It’s early, and we’re waiting

It’s early, and we’re waiting to go get the kids’ pictures taken… So, here’s what happened yesterday:
# Woke up at 6:45. Got everyone showered and dressed in time for us to be met by Eve (an ArsDigita founder) to pick us up in the van @ 8:30.
# Went to MIT, which, once you get inside, looks a lot like the halls of the pentagon. It has old lumpy tile floors, high ceilings with exposed pipes and narrow hallways with cryptic numbering. It’s all very collegiate. We had bagels and muffins for breakfast, and then Philip showed up.
# Philip started the “Why” seminar, which was very informative and fascinating and gave both Heather and I fantastic new ideas for sites and things.
# Then, @ 11:30, CNN showed up to film the awards ceremony.
# Oh yeah, the awards ceremony. The judges all decided that picking any one winner would be wrong since all the sites showed stengths in such divergent areas that picking any one site as “the site people should build” would be silly. So they split the prize money six ways and declared everyone winners, which they all are.
# We ate lunch from the MIT student deli… yummy.
# Back to the seminar where we learned cool geeky things that I won’t bore you with.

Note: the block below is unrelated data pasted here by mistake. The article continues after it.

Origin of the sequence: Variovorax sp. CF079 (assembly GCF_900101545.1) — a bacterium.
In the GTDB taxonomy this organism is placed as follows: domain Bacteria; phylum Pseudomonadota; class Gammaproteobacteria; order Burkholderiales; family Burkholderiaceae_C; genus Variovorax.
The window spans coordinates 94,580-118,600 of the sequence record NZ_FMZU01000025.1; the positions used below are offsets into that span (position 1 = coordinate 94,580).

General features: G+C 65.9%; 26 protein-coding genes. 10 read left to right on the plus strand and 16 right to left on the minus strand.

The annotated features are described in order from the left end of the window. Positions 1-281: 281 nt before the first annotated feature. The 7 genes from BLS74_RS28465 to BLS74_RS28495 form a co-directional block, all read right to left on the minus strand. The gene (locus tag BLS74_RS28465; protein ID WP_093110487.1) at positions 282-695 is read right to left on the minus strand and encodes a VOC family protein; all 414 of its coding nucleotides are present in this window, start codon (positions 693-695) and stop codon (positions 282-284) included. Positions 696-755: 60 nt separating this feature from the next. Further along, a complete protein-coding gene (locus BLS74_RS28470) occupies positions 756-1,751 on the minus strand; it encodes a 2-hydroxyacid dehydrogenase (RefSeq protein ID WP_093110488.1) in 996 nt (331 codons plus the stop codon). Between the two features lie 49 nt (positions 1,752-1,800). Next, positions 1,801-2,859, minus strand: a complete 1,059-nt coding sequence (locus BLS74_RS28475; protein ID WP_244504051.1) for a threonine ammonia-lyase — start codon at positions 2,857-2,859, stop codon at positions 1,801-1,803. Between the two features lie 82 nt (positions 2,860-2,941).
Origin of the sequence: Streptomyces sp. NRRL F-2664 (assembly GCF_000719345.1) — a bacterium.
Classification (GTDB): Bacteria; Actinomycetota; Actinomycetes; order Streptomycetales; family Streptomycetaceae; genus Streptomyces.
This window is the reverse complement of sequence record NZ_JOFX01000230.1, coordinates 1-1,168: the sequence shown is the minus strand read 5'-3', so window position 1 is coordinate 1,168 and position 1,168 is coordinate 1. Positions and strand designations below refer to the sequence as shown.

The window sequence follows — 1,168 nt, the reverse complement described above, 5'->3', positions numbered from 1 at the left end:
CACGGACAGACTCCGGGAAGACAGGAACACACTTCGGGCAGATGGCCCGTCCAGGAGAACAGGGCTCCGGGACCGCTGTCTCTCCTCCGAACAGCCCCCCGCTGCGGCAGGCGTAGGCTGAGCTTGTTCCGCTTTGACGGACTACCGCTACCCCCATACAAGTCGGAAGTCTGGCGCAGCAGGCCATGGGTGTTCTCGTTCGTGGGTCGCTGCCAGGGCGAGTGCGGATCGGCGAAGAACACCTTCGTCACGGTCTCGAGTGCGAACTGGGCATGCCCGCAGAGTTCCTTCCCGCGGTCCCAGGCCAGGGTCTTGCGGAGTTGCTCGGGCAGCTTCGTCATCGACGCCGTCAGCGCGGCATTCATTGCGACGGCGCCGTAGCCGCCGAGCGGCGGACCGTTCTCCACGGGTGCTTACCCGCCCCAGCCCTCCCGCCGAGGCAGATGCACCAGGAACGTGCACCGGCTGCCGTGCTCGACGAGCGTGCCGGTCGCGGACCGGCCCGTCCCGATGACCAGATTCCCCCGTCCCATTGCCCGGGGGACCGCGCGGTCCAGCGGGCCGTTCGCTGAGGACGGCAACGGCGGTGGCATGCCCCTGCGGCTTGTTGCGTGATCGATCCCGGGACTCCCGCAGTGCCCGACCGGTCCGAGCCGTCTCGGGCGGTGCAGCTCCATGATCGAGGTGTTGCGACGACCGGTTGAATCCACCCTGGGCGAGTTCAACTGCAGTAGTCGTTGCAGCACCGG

# @ 5 after the seminar, Philip took us on a tour of the LCS (the Lab for Computer Science), which is the home to Richard Stallman, the founder of the Free Software movement, the W3C, where theyt come up with all the standards for web protocols, the AI Lab, where they’re trying to make human-like robots, and a cool lab where they’re making circuits out of e.coli bacteria.
# We then went to dinner @ Legal Seafood (Philip’s favorite restaurant) where we met the guy who wrote the Apache web server (won’t mean much to you guys, but to us geeks, he’s a big star), and the Microsoft liason for research at MIT (a really nice guy, even if he does work for Bill G.). He told lots of funny stories about Microsoft and their quirky ways. I then trumped him with the AOL circus.
# Now, we’re home… And I’m tired. I didn’t think it would be this exhausting, but they’re keeping us REALLY busy. We’re always going somewhere, being taught something, or shown something cool.
This whole experience makes me miss school a little. I like this environment, and I think Heather does too. Everyone we’ve met, legend or not, has been very nice, open and willing to share with us what they’re working on, and answer our questions. I think my favorite person so far has been Kyle’s dad, who’s a genius and works at the Lincoln Lab, where they developed the inertial guidance system. He’s been around, taking the tours with us, and telling us how things work @ MIT, in Cambridge, and telling very interesting stories. He’s been great, and just a great old gentleman.
I can’t tell you how amazing this trip is. Meeting Philip Greenspun, who I’ve admired from afar for years, and is probably the biggest reason I learned Tcl and AOLserver (so I didn’t sound stupid on the phone). He’s not the mean guy I remember him as. He’s kind, funny, and brilliant. He genuinely cares about these 6 kids that won the Prize. He keeps in touch with the past winners, two of which (one winner, one finalist) are both coming to MIT to work with him.

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